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Vianez v. District Court of Phoenix

United States District Court, Ninth Circuit

December 11, 2013

Juan Vianez, Plaintiff,
v.
District Court of Phoenix, Defendant.

ORDER

ROBERT C. BROOMFIELD, Senior District Judge.

On November 12, 2013, Plaintiff Juan Vianez, who is confined in the United States Penitentiary-Florence in Florence, Colorado, filed a pro se Complaint pursuant to 42 U.S.C. § 1983. In a November 18, 2013 Order, the Court noted that Plaintiff had not paid the $400.00 filing and administrative fees or filed an Application to Proceed In Forma Pauperis. The Court gave Plaintiff 30 days to either pay the filing and administrative fees or file an Application to Proceed. The Court also dismissed the Complaint because Plaintiff had not filed on a court-approved form, as required by Local Rule 3.4. The Court gave Plaintiff 30 days to file an amended complaint on a court-approved form.

On November 25, 2015, Plaintiff filed a Document (Doc. 4) entitled "Venire facias[;] Oral hearing (A)(2)." On December 2, 2013, he filed a Document (Doc. 5) entitled "Quad Pemitt[;] Delay" and a Document (Doc. 6) entitled "Order."

I. Document 4

In Document 4, Plaintiff states that he would like a "court date to state his case." He also states that he is "waiting on the pro bono and personal investigator that he requested."

Currently, Plaintiff's Complaint has been dismissed with leave to amend and he has not paid the filing and administrative fees or filed an Application to Proceed In Forma Pauperis. There is, therefore, no reason to hold a hearing so Plaintiff can "state his case."

To the extent Plaintiff sought a "pro bono [attorney] and personal investigator" in his Complaint, there is no constitutional right to the appointment of counsel in a civil case. See Ivey v. Bd. of Regents of the Univ. of Alaska, 673 F.2d 266, 269 (9th Cir. 1982). In proceedings in forma pauperis, the court may request an attorney to represent any person unable to afford one. 28 U.S.C. § 1915(e)(1). But Plaintiff has not been authorized to proceed in forma pauperis because, as of yet, he has not filed an Application to Proceed In Forma Pauperis.

Even if Plaintiff had been authorized to proceed in forma pauperis, appointment of counsel under 28 U.S.C. § 1915(e)(1) is required only when "exceptional circumstances" are present. Terrell v. Brewer, 935 F.2d 1015, 1017 (9th Cir. 1991). A determination with respect to exceptional circumstances requires an evaluation of the likelihood of success on the merits as well as the ability of Plaintiff to articulate his claims pro se in light of the complexity of the legal issue involved. Id. "Neither of these factors is dispositive and both must be viewed together before reaching a decision." Id. (quoting Wilborn v. Escalderon, 789 F.2d 1328, 1331 (9th Cir. 1986)). Given the fact that Plaintiff's Complaint has been dismissed, exceptional circumstances that would require the appointment of counsel are not present in this case.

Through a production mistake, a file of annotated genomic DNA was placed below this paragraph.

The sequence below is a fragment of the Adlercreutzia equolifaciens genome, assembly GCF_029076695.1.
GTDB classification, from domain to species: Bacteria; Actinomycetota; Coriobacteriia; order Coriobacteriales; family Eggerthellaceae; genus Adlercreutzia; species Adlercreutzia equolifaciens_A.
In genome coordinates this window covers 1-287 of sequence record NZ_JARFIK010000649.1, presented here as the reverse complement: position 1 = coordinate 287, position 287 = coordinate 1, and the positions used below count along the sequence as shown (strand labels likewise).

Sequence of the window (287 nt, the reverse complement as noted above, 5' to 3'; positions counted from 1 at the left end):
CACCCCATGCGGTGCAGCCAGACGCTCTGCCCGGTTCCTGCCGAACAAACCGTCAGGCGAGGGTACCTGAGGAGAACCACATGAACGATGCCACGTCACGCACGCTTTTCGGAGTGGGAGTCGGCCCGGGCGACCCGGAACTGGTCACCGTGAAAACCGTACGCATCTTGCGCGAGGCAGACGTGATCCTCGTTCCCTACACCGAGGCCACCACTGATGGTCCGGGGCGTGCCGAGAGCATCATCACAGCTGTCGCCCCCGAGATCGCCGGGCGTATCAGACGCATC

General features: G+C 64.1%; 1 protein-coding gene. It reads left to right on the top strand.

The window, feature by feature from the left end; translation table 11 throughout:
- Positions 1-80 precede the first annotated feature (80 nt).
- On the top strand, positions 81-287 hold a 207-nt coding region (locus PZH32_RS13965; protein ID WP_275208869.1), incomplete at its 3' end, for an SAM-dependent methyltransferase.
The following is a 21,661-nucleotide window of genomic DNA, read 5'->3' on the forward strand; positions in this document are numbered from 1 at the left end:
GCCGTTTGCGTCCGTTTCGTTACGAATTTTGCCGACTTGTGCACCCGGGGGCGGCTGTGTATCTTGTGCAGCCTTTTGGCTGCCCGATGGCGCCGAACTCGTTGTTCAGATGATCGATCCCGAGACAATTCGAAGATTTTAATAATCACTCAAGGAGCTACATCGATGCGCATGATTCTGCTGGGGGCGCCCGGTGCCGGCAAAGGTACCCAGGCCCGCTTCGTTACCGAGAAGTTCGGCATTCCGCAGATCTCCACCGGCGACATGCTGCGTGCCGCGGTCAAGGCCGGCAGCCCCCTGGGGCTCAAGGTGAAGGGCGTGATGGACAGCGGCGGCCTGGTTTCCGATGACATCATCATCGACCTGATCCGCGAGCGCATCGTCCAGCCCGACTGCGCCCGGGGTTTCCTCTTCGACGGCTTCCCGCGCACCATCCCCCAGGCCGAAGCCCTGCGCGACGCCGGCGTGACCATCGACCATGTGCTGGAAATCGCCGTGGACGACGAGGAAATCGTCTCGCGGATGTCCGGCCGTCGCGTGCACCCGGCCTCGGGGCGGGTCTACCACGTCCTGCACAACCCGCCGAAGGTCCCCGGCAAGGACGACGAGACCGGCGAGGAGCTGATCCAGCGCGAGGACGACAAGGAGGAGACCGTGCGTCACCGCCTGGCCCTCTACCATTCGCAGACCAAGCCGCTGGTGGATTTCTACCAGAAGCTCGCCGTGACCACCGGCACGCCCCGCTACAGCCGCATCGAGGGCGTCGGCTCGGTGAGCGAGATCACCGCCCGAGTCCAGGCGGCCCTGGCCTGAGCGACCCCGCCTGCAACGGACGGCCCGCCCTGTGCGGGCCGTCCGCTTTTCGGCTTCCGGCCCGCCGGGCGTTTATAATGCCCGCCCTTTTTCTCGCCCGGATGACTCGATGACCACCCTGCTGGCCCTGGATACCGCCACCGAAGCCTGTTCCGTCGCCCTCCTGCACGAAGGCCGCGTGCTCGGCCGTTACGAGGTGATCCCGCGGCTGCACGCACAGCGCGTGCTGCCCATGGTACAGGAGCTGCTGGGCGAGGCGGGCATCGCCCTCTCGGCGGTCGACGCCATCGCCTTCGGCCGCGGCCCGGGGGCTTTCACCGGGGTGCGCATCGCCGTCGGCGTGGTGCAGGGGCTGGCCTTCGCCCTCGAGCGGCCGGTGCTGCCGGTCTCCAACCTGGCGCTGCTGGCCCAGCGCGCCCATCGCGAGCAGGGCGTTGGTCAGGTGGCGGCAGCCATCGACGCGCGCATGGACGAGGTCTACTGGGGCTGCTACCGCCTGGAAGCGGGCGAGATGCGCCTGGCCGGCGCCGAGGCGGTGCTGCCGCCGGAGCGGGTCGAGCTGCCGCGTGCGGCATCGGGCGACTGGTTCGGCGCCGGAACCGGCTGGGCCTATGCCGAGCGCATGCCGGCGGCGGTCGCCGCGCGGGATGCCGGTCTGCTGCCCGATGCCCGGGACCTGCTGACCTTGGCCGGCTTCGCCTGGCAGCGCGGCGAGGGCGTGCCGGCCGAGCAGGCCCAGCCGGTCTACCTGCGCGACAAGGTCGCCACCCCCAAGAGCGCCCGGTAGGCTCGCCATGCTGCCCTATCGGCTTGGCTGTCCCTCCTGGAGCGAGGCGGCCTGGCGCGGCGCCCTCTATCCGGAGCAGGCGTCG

Thus, the Court will deny Plaintiff's requests in his Document 4.

II. Document 5

In Document 5, Plaintiff accuses the Court of "wasting time" and appears to be alleging that he provided information to the Court that would enable the Court to obtain his inmate account information.[1]

Plaintiff requests no relief in Document 5 and, therefore, the Court will take no action regarding this document. Plaintiff should take note that it is his responsibility to either pay the filing and administrative fees or file a complete Application to Proceed In Forma Pauperis. It is not the Court's responsibility to obtain a copy of Plaintiff's inmate trust account statement.

III. Document 6

In Document 6, Plaintiff states that he sent documents to the Court, but the Court did not file the documents. Plaintiff "orders the Clerk to file a copy of the documents for this case (CV-13-02310-PHX-RCB) and file complaint."

First, the Clerk of Court was acting pursuant to a September 9, 2013 Court Order in Vianez v. Phoenix (F.C.I.), 13-CV-1081-PHX-RCB (BSB) (D. Ariz.), [2] when it refused to accept documents in that case. Second, if Plaintiff wanted the "complaint" that is attached to Document 6 to be filed in this Court, he should have filed it in this Court, rather than submitting it to the Ninth Circuit Court of Appeals.

Thus, the Court will deny Document 6.

IT IS ORDERED:

(1) Plaintiff's November 25, 2013 Document (Doc. 4) is denied.
(2) Plaintiff's December 2, 2013 Document (Doc. 6) is denied.

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